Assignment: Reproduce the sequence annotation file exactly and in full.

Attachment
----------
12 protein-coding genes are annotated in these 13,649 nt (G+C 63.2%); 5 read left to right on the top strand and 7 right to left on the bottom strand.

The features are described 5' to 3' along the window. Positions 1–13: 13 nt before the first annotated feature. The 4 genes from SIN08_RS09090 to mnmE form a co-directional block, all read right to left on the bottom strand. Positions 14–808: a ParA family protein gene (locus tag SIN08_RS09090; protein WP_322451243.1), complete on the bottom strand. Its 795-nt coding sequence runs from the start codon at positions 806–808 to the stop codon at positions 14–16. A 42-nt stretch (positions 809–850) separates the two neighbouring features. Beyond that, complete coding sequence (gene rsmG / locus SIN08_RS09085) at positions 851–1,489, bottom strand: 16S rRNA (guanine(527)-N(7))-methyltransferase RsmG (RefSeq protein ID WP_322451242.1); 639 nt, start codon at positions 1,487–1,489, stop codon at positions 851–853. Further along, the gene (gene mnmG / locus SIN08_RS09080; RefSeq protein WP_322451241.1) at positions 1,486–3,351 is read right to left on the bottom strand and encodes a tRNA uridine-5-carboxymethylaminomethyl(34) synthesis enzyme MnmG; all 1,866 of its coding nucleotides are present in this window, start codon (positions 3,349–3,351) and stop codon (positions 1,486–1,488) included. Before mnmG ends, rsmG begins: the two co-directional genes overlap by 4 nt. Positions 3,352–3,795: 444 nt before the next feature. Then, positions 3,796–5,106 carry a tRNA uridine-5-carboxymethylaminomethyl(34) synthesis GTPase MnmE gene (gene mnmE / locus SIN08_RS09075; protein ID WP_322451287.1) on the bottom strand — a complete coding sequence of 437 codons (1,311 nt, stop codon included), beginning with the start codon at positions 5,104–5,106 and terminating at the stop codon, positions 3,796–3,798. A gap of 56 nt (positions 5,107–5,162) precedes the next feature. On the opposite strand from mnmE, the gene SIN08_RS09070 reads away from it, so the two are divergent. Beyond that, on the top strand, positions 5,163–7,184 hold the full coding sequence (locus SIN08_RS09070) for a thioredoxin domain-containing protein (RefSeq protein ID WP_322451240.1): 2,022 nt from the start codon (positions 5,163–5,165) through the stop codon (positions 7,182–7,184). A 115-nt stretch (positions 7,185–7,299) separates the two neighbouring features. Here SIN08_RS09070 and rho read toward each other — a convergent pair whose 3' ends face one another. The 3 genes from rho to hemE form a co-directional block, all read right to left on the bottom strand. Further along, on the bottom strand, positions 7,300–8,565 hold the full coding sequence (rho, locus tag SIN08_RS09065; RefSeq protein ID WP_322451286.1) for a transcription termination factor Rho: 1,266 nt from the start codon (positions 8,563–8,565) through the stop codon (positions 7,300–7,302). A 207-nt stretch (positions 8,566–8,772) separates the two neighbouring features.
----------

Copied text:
12 protein-coding genes are annotated in these 13,649 nt (G+C 63.2%); 5 read left to right on the top strand and 7 right to left on the bottom strand.

The features are described 5' to 3' along the window. Positions 1–13: 13 nt before the first annotated feature. The 4 genes from SIN08_RS09090 to mnmE form a co-directional block, all read right to left on the bottom strand. Positions 14–808: a ParA family protein gene (locus tag SIN08_RS09090; protein WP_322451243.1), complete on the bottom strand. Its 795-nt coding sequence runs from the start codon at positions 806–808 to the stop codon at positions 14–16. A 42-nt stretch (positions 809–850) separates the two neighbouring features. Beyond that, complete coding sequence (gene rsmG / locus SIN08_RS09085) at positions 851–1,489, bottom strand: 16S rRNA (guanine(527)-N(7))-methyltransferase RsmG (RefSeq protein ID WP_322451242.1); 639 nt, start codon at positions 1,487–1,489, stop codon at positions 851–853. Further along, the gene (gene mnmG / locus SIN08_RS09080; RefSeq protein WP_322451241.1) at positions 1,486–3,351 is read right to left on the bottom strand and encodes a tRNA uridine-5-carboxymethylaminomethyl(34) synthesis enzyme MnmG; all 1,866 of its coding nucleotides are present in this window, start codon (positions 3,349–3,351) and stop codon (positions 1,486–1,488) included. Before mnmG ends, rsmG begins: the two co-directional genes overlap by 4 nt. Positions 3,352–3,795: 444 nt before the next feature. Then, positions 3,796–5,106 carry a tRNA uridine-5-carboxymethylaminomethyl(34) synthesis GTPase MnmE gene (gene mnmE / locus SIN08_RS09075; protein ID WP_322451287.1) on the bottom strand — a complete coding sequence of 437 codons (1,311 nt, stop codon included), beginning with the start codon at positions 5,104–5,106 and terminating at the stop codon, positions 3,796–3,798. A gap of 56 nt (positions 5,107–5,162) precedes the next feature. On the opposite strand from mnmE, the gene SIN08_RS09070 reads away from it, so the two are divergent. Beyond that, on the top strand, positions 5,163–7,184 hold the full coding sequence (locus SIN08_RS09070) for a thioredoxin domain-containing protein (RefSeq protein ID WP_322451240.1): 2,022 nt from the start codon (positions 5,163–5,165) through the stop codon (positions 7,182–7,184). A 115-nt stretch (positions 7,185–7,299) separates the two neighbouring features. Here SIN08_RS09070 and rho read toward each other — a convergent pair whose 3' ends face one another. The 3 genes from rho to hemE form a co-directional block, all read right to left on the bottom strand. Further along, on the bottom strand, positions 7,300–8,565 hold the full coding sequence (rho, locus tag SIN08_RS09065; RefSeq protein ID WP_322451286.1) for a transcription termination factor Rho: 1,266 nt from the start codon (positions 8,563–8,565) through the stop codon (positions 7,300–7,302). A 207-nt stretch (positions 8,566–8,772) separates the two neighbouring features.